There are several popular crowdfunding platforms online that allow anyone to donate to your startup. These include Kickstarter, IndieGoGo, and GoFundMe. Investors on these platforms don’t receive any equity in your company, although some platforms allow you to offer unique perks to your investors. These platforms host thousands of crowdfunding campaigns, so you’ll need to write a compelling pitch to stand out. You’ll also need to market your campaign on social media platforms where your target investor might spend time.

Another option is to use equity crowdfunding platforms like WeFunder, StartEngine, Republic, and MicroVentures. With these platforms, your investors receive a stake in your company. For investors, the process is similar to investing in the stock of a public company. These sites tend to attract a mix of accredited and non-accredited investors.

Most equity crowdfunding platforms are curated, which means that you will have to apply to start a campaign. However, once you are approved, the equity crowdfunding platform will typically handle some aspects of your campaign for you. For example, they can help with SEC filings, campaign marketing, and investor relations.

4. Small Business Loans

Venture capital and crowdfunding campaigns can be very effective for startups that have already started and are trying to grow. However, these aren’t necessarily the best options for businesses that are starting completely from scratch. This is where small business loans can come in handy.

These are loans that are designed specifically for small businesses. Some of the most popular small business loans are provided through the Small Business Administration (SBA). Because these loans are government-backed, they typically offer very low-interest rates. The SBA also offers emergency loans for businesses that are struggling.

There are also many private lenders that offer small business loans, including loans that are designed specifically for startups. There are a variety of different factors to consider when choosing a small business loan, including interest rates, the length of the loan term, credit requirements, and the complexity of the application process. Keep in mind that traditional banks won’t always lend to brand-new businesses, so you may have to look for online lenders. You’ll likely need to compare multiple options to find the best choice for your needs.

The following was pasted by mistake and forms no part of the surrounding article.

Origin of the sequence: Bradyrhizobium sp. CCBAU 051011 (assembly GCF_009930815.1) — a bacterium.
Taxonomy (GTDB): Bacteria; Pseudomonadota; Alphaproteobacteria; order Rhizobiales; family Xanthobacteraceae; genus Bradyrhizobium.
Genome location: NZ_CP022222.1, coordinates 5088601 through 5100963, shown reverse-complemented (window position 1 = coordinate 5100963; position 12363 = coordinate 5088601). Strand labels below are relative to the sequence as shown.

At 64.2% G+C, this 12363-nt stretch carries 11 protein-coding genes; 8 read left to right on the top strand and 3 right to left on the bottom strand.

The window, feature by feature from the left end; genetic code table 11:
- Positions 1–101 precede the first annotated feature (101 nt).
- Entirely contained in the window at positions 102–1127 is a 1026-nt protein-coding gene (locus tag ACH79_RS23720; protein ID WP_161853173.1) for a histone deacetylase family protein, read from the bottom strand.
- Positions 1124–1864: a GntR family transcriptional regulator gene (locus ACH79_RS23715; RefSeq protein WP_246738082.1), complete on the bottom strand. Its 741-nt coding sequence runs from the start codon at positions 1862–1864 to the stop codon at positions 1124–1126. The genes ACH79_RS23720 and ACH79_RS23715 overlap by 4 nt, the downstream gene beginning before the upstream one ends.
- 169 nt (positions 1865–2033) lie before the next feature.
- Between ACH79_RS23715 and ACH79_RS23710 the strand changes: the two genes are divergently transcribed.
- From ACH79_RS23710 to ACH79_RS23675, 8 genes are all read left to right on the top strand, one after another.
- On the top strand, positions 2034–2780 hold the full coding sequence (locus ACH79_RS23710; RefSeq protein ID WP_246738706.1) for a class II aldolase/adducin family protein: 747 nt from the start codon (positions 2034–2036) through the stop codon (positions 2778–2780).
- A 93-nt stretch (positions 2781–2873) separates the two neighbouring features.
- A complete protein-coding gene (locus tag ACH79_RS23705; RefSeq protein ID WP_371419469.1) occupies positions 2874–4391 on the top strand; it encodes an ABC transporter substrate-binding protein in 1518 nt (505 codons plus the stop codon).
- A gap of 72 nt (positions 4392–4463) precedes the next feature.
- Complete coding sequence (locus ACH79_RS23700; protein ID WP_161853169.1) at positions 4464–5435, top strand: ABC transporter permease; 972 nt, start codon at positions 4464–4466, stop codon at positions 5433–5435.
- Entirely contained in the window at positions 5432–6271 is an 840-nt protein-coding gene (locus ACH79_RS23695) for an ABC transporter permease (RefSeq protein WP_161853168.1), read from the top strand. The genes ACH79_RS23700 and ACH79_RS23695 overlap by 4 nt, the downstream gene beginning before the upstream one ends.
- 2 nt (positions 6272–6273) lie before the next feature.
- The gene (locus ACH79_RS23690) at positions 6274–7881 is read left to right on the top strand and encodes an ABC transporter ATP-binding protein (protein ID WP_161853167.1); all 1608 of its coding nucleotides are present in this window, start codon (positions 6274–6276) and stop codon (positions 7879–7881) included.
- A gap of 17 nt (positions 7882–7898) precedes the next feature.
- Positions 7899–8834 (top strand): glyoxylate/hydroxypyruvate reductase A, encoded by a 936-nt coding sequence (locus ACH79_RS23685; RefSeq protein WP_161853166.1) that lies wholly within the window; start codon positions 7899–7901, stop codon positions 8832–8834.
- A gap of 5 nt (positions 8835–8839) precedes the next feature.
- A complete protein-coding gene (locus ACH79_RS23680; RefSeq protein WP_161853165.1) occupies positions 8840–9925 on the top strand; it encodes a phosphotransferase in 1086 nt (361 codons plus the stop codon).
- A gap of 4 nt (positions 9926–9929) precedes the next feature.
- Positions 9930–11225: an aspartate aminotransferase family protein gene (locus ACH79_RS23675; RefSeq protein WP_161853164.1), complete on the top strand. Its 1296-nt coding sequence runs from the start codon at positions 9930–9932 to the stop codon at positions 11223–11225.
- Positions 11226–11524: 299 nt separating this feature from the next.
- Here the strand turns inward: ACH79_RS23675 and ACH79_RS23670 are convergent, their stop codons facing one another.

5. Credit Lines

Opening a credit line can be another viable option for startups in their very early stages. A personal credit line is typically easier to get than a small business loan, but you might not be able to take out as much money at once. You’ll typically be able to use your personal credit history to apply for a credit line, rather than having to provide information about your business. The advantage of funding your startup with a credit line is that you can open one quickly. The application process for a personal credit line is typically very simple, especially if you are going through a bank that you already have an account with. If you do decide to open a credit line, you’ll need to be aware of the interest rate and make sure you have a plan in place to make your monthly payments on time. If you aren’t able to make your payments, it could end up hurting your business in the long run.

The advantage of funding your startup with a credit line is that you can open one quickly. The application process for a personal credit line is typically very simple, especially if you are going through a bank that you already have an account. If you do decide to open a credit line, you’ll need to be aware of the interest rate and make sure you have a plan in place to make your monthly payments on time. If you aren’t able to make your payments, it could end up hurting your business in the long run.